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Virginia man Mohamad Jamal Khweis sentenced to 20 years in prison for joining ISIS

A 28-year-old man has been sentenced to 20 years in prison after he was convicted of providing material support to the Islamic State of Iraq and Syria (ISIS), the Justice Department said Friday.

Mohamad Jamal Khweis from Alexandria, Virginia, was convicted by a federal jury in June. The Justice Department said Khweis left the U.S. in 2015 and eventually crossed into Syria through Turkey late that year.

Khweis spent 2.5 months as a member of ISIS in northern Syria. In 2016, he surrendered to Kurdish forces in northern Iraq and was eventually turned over to U.S. authorities, the department said. 

"The evidence at trial demonstrated that Mohamad Khweis is an unpredictable and dangerous person who was radicalized towards violent jihad," said Dana J. Boente, the acting assistant attorney general for national security and U.S. Attorney for the Eastern District of Virginia.

American ISIS member being interviewed by FBI 02:00

The department said Khweis used encrypted devices and mobile applications to hide his activity. After joining the militant group, he agreed to be a suicide bomber, prosecutors said.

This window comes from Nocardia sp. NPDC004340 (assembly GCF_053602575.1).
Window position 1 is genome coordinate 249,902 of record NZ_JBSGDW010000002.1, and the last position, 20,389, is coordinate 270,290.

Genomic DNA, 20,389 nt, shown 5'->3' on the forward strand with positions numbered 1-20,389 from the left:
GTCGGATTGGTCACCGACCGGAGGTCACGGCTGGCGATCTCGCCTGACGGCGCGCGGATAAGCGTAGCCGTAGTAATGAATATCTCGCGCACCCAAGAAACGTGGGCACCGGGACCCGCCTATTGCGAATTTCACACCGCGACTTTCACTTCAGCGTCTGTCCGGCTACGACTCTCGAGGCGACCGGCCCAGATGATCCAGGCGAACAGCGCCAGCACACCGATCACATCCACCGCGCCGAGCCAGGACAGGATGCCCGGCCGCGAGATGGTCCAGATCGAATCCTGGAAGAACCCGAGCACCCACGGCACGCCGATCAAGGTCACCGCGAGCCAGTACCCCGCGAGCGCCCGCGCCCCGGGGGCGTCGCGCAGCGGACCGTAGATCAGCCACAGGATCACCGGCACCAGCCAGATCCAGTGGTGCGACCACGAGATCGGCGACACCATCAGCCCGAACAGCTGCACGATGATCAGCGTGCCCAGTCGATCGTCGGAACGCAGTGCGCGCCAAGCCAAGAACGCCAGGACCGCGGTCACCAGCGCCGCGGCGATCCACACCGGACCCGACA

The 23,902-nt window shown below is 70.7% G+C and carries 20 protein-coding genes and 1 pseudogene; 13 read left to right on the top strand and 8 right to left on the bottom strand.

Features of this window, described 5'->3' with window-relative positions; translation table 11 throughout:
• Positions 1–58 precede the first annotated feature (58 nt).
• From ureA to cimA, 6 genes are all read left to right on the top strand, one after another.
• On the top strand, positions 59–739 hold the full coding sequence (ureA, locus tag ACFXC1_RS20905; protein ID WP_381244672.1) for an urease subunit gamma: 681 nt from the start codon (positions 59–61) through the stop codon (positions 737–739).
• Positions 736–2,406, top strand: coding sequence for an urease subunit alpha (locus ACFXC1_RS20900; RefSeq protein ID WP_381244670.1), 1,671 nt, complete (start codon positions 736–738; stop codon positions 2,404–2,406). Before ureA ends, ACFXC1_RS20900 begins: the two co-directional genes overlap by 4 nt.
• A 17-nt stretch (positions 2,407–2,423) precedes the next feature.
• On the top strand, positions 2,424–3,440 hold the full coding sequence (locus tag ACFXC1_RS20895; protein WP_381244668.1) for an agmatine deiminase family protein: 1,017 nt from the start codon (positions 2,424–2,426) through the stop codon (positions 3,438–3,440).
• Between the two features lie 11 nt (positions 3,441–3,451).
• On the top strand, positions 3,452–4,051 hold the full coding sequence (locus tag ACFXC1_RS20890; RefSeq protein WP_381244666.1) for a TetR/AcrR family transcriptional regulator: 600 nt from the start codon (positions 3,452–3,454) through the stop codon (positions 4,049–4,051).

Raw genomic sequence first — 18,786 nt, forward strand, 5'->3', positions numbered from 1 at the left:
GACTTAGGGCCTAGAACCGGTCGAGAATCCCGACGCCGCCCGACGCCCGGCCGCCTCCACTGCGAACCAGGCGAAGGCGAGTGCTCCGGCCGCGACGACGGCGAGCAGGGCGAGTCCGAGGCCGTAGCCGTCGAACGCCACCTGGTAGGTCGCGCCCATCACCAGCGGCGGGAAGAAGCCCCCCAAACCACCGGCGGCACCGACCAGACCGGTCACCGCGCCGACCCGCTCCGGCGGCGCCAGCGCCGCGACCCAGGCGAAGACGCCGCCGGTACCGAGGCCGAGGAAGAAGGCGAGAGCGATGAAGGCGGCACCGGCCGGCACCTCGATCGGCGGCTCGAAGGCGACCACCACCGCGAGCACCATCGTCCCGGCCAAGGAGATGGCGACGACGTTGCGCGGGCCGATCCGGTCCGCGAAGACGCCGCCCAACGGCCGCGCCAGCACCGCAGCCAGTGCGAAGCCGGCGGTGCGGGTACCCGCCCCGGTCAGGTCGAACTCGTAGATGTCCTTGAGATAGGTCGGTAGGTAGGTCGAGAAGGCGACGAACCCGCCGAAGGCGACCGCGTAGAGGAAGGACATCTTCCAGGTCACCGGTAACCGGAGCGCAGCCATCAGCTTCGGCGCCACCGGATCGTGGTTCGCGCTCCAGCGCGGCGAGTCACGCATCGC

"Khweis purposefully traveled overseas with the intent to join ISIS in support of the terrorist group's efforts to conduct operations and execute attacks to further their radical ideology," said Andrew Vale, the assistant director in charge at the FBI's Washington field office. "Khweis recognized that ISIS uses violence in its expansion of its caliphate and he committed to serving as a suicide bomber."

Khweis is among a handful of Americans who have joined the terrorist group and made it out alive.

"I didn't agree with their ideology," Khweis said in an interview with Kurdistan24 in 2016. "Our daily life was basically prayer, eating, and learning about the religion for about eight hours."

Kweis graduated from Alexandria's Thomas Edison High School in 2007, where friends described him as "one of the guys."

"He wasn't someone who was an outcast or something like that -- he was one of the guys," Harrison Weinhold told CBS News in March 2016. "There wasn't anything that would lead me to believe that this was, like, on the radar, that he was just going to go join ISIS."

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